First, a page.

As part of their development, Allan Gray Scholars are given practical tasks to help them develop an entrepreneurial mindset. The Grade 9 Scholars were tasked with two challenges upon leaving their Grade 9 camp this year. Their first task was to meet and interview an entrepreneur and then present their findings to other Scholars. The second task was to think of how they can generate profit by investing R50 of their own pocket money into a product or service.
The Scholars were very courageous in contacting and connecting with entrepreneurs; this can be quite daunting for a 15 year old. The majority of Scholars were impacted by the entrepreneurs’ friendliness and willingness to meet them and share their experiences. The aim was for them to understand how their tertiary education and career path could lead to their entrepreneurial success. One of our Cape Town Scholars, Quartal-Ain, met with an investment consultant who started his own investment company. The investment consultant’s passion led to Quartel now considering academic choices towards the investment field. Another Scholar, Laaiqah, interviewed the CEO of Vital. She was amazed at the history of the business and inspired by the values that govern the organisation, which has made her consider her own personal values and the role they play in her future career choice.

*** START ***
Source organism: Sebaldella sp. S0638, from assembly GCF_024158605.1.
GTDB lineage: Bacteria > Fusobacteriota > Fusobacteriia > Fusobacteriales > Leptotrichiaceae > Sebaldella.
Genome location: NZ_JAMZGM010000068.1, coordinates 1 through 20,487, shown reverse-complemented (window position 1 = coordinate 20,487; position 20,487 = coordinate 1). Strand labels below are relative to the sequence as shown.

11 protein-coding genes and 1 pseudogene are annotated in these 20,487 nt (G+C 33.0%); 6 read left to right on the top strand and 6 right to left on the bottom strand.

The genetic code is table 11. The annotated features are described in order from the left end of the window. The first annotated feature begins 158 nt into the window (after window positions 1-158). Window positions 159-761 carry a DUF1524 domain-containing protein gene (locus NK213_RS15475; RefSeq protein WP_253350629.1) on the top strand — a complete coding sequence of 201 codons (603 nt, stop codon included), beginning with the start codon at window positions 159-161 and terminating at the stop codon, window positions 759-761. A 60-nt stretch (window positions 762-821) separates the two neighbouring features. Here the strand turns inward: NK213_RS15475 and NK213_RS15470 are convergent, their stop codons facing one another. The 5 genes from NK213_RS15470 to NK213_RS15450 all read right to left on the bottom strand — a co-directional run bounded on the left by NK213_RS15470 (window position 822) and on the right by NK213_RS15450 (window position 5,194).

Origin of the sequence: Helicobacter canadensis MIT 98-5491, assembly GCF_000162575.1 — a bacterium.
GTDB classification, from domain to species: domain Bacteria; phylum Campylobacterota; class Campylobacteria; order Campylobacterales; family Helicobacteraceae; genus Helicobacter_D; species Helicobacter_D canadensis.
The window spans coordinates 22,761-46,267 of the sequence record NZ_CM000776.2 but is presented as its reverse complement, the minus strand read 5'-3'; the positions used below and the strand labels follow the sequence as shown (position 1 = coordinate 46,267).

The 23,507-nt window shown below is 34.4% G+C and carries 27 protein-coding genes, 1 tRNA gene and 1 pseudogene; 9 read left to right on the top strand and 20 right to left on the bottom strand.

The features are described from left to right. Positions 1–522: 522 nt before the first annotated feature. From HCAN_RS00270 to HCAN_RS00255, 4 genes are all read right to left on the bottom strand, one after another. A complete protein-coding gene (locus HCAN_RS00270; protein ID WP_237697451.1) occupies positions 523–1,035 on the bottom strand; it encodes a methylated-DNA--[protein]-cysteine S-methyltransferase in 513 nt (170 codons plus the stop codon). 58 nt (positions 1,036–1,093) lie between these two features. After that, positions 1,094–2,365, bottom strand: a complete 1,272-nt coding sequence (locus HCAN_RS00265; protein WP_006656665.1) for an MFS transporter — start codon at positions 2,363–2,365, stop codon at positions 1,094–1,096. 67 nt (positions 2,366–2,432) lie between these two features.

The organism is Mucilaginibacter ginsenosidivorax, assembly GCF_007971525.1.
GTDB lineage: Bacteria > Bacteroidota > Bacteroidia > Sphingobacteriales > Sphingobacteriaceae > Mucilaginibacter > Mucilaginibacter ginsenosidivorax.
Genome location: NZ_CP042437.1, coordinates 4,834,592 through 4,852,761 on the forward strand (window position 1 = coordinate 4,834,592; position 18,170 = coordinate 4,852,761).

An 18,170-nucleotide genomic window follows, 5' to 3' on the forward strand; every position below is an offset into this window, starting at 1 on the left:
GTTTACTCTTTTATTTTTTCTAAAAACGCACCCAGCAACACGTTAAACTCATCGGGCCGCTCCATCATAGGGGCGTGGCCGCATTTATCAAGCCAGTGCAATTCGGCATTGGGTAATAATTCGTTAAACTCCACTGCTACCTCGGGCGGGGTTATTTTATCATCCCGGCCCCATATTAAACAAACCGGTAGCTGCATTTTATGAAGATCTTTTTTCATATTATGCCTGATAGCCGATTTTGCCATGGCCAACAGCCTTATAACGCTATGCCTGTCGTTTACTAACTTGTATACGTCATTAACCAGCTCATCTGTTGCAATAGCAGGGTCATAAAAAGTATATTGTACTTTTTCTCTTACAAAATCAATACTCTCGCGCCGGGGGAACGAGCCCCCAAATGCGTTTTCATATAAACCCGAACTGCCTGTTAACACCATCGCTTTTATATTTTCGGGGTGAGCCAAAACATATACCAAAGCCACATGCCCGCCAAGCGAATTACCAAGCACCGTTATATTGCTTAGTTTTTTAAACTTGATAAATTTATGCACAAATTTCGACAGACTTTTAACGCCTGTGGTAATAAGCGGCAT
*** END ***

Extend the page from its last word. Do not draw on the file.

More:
The second challenge for Scholars has thus far produced several initiatives. Some of the Gauteng Scholars have been creative, such as Rahul who has written two online books and Deane who started offering pony rides at the local market on Saturdays. Deane’s creativity was driven by not being allowed to sell products on the school premises; he is, however, having trouble with the pony since it becomes grumpy and bites at times!
It has been incredible to see how Scholars are willing to take initiative and even a bit of risk. They have learnt that creating opportunity and trying out their ideas, more than often than not, works in their favour. It also builds confidence in them as a person, as they begin to recognise their skills and see the value of translating their ideas into something that benefits a customer.